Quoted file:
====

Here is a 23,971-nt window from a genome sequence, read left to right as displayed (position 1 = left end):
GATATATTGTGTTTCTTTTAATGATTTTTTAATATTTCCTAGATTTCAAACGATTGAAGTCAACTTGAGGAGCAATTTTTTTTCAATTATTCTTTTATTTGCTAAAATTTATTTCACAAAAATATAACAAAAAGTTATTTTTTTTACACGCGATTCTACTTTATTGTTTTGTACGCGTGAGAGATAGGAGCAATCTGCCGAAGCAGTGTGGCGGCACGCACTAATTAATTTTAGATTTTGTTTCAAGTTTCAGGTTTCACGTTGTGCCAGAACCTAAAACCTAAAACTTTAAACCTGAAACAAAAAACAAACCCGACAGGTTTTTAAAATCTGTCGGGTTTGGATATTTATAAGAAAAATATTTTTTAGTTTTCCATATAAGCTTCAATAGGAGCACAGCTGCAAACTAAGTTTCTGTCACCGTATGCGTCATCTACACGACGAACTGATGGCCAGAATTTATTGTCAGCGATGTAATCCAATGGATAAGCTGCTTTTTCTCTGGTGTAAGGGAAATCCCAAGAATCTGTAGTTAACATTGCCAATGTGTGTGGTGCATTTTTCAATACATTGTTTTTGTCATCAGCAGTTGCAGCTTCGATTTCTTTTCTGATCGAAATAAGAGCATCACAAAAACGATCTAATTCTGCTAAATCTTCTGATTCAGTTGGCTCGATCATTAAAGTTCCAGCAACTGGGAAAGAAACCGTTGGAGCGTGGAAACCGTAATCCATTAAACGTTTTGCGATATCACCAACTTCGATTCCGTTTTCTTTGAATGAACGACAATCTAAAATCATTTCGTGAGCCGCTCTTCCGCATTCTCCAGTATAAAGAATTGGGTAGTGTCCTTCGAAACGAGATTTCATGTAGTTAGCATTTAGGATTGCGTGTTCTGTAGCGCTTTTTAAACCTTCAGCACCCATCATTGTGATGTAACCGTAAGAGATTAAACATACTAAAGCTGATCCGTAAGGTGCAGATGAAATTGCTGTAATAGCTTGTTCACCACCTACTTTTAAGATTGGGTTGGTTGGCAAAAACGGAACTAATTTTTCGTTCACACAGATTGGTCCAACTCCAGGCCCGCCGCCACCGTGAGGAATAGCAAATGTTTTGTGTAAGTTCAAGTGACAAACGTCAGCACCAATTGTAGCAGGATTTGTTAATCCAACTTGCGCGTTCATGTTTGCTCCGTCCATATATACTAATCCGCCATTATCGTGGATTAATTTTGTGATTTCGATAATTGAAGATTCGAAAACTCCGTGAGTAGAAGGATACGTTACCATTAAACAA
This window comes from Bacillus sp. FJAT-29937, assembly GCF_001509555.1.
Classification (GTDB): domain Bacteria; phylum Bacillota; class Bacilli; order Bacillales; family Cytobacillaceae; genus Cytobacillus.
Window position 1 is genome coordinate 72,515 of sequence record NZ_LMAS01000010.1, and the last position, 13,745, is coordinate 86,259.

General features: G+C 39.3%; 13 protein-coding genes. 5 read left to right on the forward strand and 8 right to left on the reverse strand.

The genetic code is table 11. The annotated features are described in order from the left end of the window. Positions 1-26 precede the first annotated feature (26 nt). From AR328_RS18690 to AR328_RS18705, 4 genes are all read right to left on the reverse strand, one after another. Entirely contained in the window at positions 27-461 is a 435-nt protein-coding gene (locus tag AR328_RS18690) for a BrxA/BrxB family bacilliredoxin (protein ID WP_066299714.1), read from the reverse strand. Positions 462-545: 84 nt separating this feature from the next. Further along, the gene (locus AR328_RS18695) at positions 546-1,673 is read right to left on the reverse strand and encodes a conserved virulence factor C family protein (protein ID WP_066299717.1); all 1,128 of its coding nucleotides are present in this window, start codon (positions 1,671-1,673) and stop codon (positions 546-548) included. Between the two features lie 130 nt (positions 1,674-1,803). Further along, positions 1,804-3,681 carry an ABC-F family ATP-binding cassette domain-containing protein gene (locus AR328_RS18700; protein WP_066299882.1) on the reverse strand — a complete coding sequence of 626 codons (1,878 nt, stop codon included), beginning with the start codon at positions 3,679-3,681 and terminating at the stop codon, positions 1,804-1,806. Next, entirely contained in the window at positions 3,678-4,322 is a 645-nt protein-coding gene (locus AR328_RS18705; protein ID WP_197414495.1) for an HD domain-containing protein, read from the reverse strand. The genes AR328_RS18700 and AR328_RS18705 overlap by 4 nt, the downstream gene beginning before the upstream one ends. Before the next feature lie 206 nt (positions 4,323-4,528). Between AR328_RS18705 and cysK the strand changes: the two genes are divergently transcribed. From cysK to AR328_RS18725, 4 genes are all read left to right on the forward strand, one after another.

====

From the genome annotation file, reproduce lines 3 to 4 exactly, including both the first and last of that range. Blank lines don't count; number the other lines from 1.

This window comes from Bacillus sp. FJAT-29937, assembly GCF_001509555.1.
Classification (GTDB): domain Bacteria; phylum Bacillota; class Bacilli; order Bacillales; family Cytobacillaceae; genus Cytobacillus.